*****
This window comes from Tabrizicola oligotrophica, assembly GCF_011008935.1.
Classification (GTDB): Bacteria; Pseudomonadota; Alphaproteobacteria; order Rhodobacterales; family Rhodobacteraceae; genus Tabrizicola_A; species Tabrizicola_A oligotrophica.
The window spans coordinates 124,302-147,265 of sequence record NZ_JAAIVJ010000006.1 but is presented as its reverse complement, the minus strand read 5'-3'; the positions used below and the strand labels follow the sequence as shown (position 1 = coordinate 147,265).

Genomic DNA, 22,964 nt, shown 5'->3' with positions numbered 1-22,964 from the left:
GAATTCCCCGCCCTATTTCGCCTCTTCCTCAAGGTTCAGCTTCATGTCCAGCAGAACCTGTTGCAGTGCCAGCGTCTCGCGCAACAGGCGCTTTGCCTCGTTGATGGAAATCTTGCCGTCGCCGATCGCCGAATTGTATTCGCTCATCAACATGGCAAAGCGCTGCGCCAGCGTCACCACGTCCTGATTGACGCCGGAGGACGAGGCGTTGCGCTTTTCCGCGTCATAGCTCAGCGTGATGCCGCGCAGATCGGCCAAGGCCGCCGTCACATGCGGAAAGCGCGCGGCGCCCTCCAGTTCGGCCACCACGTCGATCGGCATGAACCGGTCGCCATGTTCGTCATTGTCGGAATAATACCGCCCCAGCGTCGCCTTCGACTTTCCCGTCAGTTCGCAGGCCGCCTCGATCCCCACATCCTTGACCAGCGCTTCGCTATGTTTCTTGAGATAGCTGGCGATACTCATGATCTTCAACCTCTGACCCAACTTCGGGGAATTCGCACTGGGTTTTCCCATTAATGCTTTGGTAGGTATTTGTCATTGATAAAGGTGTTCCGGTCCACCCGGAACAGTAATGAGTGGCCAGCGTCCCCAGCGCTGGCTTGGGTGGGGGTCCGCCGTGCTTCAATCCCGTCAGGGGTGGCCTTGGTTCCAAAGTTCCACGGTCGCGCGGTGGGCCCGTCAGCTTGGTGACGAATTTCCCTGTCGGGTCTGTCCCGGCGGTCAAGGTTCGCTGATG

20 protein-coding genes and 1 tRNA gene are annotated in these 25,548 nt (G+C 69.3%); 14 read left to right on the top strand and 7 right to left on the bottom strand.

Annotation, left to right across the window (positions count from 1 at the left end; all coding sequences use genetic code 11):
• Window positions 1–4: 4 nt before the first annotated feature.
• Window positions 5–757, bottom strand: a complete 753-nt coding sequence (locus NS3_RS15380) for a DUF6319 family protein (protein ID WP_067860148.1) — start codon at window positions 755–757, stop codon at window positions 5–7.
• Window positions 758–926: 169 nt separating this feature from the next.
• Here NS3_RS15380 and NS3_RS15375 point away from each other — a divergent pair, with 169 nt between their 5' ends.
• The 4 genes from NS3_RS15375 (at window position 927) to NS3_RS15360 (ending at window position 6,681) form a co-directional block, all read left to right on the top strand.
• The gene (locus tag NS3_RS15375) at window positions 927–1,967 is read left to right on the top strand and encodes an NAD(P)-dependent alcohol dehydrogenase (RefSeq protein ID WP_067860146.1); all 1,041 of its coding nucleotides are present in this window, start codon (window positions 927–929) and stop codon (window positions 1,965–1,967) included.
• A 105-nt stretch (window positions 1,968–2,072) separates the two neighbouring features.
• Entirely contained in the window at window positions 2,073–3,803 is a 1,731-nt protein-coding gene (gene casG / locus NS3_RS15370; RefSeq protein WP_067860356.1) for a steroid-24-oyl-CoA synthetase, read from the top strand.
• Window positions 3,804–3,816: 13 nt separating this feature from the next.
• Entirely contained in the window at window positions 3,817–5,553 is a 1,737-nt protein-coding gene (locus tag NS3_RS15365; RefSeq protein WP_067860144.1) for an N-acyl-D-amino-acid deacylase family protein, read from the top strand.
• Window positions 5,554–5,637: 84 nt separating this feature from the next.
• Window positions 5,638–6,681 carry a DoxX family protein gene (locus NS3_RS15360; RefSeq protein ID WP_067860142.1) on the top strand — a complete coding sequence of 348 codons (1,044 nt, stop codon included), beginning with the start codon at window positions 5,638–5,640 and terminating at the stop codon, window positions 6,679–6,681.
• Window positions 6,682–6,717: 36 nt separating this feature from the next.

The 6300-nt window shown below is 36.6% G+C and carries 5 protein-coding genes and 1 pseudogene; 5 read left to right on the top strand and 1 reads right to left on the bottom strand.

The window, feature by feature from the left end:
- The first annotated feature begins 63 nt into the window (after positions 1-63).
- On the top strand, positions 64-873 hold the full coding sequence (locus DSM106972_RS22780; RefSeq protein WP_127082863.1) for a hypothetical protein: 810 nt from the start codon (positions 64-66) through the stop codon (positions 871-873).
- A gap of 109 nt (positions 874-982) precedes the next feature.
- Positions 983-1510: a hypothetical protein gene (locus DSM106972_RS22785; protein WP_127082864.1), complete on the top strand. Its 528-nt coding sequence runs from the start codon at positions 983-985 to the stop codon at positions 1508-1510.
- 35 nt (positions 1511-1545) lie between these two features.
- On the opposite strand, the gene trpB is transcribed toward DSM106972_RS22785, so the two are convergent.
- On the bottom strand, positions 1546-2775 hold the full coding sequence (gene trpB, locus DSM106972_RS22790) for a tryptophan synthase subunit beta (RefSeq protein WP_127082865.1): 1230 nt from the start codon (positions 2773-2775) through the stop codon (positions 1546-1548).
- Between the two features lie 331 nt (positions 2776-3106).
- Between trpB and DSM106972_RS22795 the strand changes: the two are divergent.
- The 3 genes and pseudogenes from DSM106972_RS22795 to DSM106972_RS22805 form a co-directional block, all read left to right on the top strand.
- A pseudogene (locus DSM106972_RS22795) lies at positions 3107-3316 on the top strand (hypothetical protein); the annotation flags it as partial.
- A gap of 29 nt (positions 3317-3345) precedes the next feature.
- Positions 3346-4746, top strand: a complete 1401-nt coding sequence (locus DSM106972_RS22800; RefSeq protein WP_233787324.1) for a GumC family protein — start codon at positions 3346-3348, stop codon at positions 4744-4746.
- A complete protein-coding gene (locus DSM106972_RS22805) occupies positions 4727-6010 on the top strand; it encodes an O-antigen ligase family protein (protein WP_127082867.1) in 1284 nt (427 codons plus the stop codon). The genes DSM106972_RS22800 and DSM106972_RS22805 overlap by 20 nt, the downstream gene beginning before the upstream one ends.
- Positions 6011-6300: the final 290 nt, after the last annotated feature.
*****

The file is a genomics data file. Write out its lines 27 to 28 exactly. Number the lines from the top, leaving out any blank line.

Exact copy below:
- 35 nt (positions 1511-1545) lie between these two features.
- On the opposite strand, the gene trpB is transcribed toward DSM106972_RS22785, so the two are convergent.